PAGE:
Where is that neck brace I used to have? It has got to be around here someplace…

As previously mentioned, I have been overwhelmed with the generosity of those established people in the voice-over business who share their knowledge and experience freely, giving back to their industry. However, looking back at when I first started in voice-over, I can also remember another overwhelming feeling. Whiplash.

It’s okay to make your own first demos to get your feet wet, but the VO gods will strike you down if you do because first impressions last forever. Having a great voice is a handicap because the only thing the industry wants are “real” sounding deliveries. On the other hand, having a great voice can be a great asset. Don’t let being untrained stop you from jumping into the pool, but absolutely get professional training and take acting and improv classes at a minimum before you step out. You don’t need to have professional equipment to start booking jobs, but if you don’t have professional audio, don’t risk auditioning. You need to have a fully developed brand in place with a professionally designed website before you start marketing, but don’t let not having those things hold you back. Marketing plan? You’ve got to have that or you are wasting your time, however, the most important thing is to get your name and voice out there so don’t wait to figure everything out first. You’re not really a professional voice actor unless you are a union member, but most of the industry isn’t. You should always slate your auditions unless told otherwise, but the people listening to them will automatically disqualify you if you do because they don’t have the patience to listen to those extra two seconds. You shouldn’t be on casting site X, Y or Z, but you might need to consider it to get your first jobs. Broadcasting experience, especially radio experience, is a severe hindrance because it is often impossible to get rid of the “announcer” sound, but broadcast experience can give you a leg up because you have already been trained to read well, enunciate properly and aren’t afraid of a microphone. Yes, I could go on, but I am sure you get the point.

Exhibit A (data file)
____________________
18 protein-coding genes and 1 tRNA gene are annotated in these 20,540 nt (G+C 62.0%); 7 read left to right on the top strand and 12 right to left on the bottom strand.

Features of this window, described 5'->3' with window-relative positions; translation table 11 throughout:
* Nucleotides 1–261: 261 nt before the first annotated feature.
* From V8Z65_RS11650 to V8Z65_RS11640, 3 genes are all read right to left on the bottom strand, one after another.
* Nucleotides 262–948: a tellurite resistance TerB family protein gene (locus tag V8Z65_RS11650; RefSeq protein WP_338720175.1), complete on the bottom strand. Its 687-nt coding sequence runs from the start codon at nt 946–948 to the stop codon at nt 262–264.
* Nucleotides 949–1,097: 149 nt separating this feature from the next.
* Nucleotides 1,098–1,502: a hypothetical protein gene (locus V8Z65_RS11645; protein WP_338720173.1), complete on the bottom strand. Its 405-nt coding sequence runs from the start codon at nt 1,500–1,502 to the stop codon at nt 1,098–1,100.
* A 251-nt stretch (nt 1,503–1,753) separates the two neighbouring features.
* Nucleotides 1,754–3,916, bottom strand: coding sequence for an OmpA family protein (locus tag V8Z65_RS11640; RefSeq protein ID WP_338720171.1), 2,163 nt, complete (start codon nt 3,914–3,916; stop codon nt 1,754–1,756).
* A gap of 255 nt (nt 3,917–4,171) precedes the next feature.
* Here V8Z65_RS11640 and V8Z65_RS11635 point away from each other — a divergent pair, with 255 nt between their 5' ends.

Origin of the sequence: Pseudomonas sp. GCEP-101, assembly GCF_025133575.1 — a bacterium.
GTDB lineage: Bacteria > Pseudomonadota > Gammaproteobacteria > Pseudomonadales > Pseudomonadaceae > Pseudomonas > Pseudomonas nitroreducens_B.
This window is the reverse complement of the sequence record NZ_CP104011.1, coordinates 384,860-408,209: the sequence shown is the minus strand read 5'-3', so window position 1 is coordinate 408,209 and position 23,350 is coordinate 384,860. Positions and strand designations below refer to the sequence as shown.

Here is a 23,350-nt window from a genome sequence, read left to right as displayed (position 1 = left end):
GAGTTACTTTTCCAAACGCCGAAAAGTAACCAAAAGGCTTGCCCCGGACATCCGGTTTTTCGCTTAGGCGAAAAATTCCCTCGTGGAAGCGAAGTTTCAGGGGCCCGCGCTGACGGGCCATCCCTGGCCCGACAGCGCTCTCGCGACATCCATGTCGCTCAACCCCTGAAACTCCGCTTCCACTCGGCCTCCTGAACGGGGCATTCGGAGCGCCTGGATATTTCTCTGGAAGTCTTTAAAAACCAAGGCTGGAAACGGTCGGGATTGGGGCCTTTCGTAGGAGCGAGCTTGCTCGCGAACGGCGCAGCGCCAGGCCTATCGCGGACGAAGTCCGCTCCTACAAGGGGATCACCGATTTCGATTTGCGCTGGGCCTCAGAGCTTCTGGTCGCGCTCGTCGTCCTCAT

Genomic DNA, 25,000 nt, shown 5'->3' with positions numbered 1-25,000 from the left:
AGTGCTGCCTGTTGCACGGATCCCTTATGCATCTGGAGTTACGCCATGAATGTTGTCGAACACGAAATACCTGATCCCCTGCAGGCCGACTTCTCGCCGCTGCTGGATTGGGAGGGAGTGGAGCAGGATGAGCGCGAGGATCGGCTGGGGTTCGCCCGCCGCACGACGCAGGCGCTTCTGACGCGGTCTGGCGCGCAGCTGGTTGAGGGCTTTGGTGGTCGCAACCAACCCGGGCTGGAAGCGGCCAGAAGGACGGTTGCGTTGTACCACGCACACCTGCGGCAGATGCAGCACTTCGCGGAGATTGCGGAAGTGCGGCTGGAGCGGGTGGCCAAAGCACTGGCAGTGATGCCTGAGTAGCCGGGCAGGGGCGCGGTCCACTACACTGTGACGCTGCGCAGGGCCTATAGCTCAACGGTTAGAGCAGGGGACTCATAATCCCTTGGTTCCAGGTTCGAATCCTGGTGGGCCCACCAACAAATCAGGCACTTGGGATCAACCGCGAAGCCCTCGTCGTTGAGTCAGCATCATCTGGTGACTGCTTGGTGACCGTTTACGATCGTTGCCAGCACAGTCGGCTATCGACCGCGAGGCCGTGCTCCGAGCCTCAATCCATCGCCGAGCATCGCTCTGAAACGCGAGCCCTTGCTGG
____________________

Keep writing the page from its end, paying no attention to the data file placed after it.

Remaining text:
So how do you deal with the whiplash? I’ve decided to ignore it.

That isn’t to say I don’t listen to the guidance of others. I have found the advice and feedback I have received immeasurably valuable. How I handle the contradictions is to listen and collect the advice over time, paying attention to which bits consistently float to the top.

I also ask questions. Is what I am hearing generally accepted across the industry? What are other people’s reactions to it? Who is the advice from and what is their reputation in the community? Do other established professionals refer others to them? Does what they say make basic, logical sense? Is this advice I need to hear or is it only what I want to hear?

In any case, don’t let the emotional ups and downs, the encouragement and discouragement sidetrack you from your goals. Let the whiplash effect roll off your back. Ignore it. Take all the information in, then find the middle ground that feels firm enough to stand on. Then keep going.

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